There’s no money in fruit and veggies.  You can’t brand them like you can processed goods.  That’s why there’s no advertising, no spiel.  The closest I can think of are the vegetable box schemes or CSAs that have become so popular.  But here again, no one can stake claim to produce as proprietary.

    Yet producers are aware of the public’s desire for natural, plant-based nutrition; and someone was bound to cash in on it.

    Enter “super foods”.  At £20 (around $36) for a pack of lucuma – a dried Peruvian fruit boasting high levels of beta carotene in its WHOLE form – the only super thing we can be sure about is the price.

    I can’t say I agree with everything in the latest issue of the Glycemic Index newsletter (I can think of better after-sports options than pasteurized chocolate cow’s milk, for example), but Nicole Senior’s assessment of the super food craze is right on,  She also makes a very good point about the environmental impact involved in the production and distribution of so-called super foods.

    I use lucuma in my Dulce de Leche recipe, but to do so with the belief that it alone will super-charge my health is ridiculous.  In short, the Earth gives us a wealth of vitamins and minerals distributed amongst an incredibly varied plant kingdom for a reason; and each is packaged with pure water for a purpose.  To think that a single food – let alone a dehydrated supplement – can nourish us is completely contrary to our nature.  T. Colin Campbell calls it “scientific reductionism”; Dr. Douglas Graham refers to it as the “fragmented approach.”  To be healthy, we gotta be whole.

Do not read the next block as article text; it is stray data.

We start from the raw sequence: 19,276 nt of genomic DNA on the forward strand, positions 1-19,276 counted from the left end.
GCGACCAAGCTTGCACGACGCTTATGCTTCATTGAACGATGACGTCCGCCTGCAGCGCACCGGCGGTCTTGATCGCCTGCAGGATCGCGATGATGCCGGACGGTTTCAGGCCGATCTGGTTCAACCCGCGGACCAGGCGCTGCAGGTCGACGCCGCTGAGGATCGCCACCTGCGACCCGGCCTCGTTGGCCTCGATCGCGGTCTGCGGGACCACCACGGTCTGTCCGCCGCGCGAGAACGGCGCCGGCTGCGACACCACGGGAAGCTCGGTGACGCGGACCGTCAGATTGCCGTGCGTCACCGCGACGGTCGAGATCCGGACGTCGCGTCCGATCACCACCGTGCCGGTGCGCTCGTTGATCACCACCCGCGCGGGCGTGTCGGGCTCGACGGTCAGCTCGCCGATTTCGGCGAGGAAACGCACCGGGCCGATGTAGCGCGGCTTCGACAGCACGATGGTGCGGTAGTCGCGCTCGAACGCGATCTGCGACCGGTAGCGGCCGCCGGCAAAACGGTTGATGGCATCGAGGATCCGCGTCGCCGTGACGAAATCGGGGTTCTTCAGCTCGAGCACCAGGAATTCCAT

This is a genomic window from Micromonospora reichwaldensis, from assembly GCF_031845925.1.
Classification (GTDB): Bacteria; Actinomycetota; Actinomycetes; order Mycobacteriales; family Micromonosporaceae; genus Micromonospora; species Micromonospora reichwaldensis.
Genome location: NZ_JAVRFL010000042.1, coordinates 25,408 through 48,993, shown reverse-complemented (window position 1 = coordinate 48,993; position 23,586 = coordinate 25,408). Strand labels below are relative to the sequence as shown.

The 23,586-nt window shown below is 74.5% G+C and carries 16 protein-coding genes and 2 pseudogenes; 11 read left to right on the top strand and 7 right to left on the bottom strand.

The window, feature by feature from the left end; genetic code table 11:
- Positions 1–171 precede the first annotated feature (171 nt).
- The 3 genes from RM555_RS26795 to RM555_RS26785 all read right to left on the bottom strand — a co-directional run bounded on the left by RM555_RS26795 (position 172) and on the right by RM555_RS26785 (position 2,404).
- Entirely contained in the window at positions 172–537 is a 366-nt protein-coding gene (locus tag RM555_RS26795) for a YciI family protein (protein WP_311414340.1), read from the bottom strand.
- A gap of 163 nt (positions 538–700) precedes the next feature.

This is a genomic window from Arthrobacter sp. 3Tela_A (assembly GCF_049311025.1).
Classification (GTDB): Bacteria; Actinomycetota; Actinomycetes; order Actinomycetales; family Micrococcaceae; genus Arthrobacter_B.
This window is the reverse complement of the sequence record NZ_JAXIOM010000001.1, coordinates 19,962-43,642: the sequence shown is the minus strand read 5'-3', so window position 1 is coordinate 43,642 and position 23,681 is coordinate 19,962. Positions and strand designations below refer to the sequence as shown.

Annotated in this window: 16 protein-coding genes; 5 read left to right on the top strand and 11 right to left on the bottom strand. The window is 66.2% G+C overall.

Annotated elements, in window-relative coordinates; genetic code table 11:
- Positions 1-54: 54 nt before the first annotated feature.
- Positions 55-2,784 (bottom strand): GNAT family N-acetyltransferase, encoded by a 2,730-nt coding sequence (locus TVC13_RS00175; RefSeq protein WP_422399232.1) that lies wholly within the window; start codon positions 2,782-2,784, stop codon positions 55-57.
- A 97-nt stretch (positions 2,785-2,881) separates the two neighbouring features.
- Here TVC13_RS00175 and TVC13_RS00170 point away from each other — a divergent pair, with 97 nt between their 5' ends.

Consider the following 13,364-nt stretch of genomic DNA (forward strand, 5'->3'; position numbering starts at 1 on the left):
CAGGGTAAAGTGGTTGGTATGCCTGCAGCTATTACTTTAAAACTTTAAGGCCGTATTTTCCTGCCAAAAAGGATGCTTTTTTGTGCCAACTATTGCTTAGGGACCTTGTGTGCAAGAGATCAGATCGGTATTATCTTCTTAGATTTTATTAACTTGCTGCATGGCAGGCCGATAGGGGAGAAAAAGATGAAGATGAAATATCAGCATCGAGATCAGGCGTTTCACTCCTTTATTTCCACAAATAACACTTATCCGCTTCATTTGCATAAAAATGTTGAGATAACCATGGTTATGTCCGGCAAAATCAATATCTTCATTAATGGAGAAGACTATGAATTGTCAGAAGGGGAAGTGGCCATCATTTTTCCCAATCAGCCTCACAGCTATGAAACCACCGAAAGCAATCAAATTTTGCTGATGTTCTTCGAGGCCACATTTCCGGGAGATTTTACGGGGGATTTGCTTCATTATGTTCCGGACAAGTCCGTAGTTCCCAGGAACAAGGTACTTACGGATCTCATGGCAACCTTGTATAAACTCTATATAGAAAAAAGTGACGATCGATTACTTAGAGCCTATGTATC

It’s also important to remember that plants produce toxins in order to ward off predators, yet another reason to rotate the produce we eat and keep concentrated foods to a minimum.  As I was telling a client yesterday who works in finance: it’s smart to shop for food as if you were investing in a portfolio; spread your investments in order to minimize risk and maximize reward.

    Have a super 4th of July!

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  • my kitchen, unplugged: fridge door & freezer

    July 1, 2009

    Welcome back for part three of my kitchen tour where you’ll get to see what’s chilling out in my fridge door and doing time in the freezer.

    I realized as I was watching this that it may appear as an ad for Ziploc.  As I’ve mentioned before, my mom sends me about a box of these a year since the quality of bags in the UK isn’t great.  These are sturdy enough to wash and use again and again.

    I thoroughly enjoy giving a kitchen a good detox and did another one today for a new client.  With a 15-month old and a Spanish husband who adores his country’s traditional cuisine, she needed family-friendly solutions that are both healthy and practical.  I showed her how to evaluate what she already had, explained the best way to store certain items in order to preserve their nutrient content, and gave her shopping ideas to support her well-being goals.  Want to learn how to make your kitchen work harder for you?  Let me know!